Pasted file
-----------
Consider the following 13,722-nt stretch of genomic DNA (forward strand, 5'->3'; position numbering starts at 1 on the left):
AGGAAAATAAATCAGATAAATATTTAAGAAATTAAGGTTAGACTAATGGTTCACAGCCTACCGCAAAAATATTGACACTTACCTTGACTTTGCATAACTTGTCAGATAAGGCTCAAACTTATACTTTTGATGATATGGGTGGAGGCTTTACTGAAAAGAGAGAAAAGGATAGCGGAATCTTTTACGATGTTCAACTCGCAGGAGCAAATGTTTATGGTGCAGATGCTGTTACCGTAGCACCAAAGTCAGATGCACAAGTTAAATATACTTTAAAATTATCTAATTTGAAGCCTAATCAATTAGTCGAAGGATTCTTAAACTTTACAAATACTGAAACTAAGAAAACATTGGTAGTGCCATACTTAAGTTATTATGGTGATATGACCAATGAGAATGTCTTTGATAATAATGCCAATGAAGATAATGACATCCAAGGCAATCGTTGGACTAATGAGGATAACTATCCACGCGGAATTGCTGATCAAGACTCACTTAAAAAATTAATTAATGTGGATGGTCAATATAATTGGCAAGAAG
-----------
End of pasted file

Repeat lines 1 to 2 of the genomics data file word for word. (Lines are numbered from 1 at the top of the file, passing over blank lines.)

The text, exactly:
Consider the following 13,722-nt stretch of genomic DNA (forward strand, 5'->3'; position numbering starts at 1 on the left):
AGGAAAATAAATCAGATAAATATTTAAGAAATTAAGGTTAGACTAATGGTTCACAGCCTACCGCAAAAATATTGACACTTACCTTGACTTTGCATAACTTGTCAGATAAGGCTCAAACTTATACTTTTGATGATATGGGTGGAGGCTTTACTGAAAAGAGAGAAAAGGATAGCGGAATCTTTTACGATGTTCAACTCGCAGGAGCAAATGTTTATGGTGCAGATGCTGTTACCGTAGCACCAAAGTCAGATGCACAAGTTAAATATACTTTAAAATTATCTAATTTGAAGCCTAATCAATTAGTCGAAGGATTCTTAAACTTTACAAATACTGAAACTAAGAAAACATTGGTAGTGCCATACTTAAGTTATTATGGTGATATGACCAATGAGAATGTCTTTGATAATAATGCCAATGAAGATAATGACATCCAAGGCAATCGTTGGACTAATGAGGATAACTATCCACGCGGAATTGCTGATCAAGACTCACTTAAAAAATTAATTAATGTGGATGGTCAATATAATTGGCAAGAAG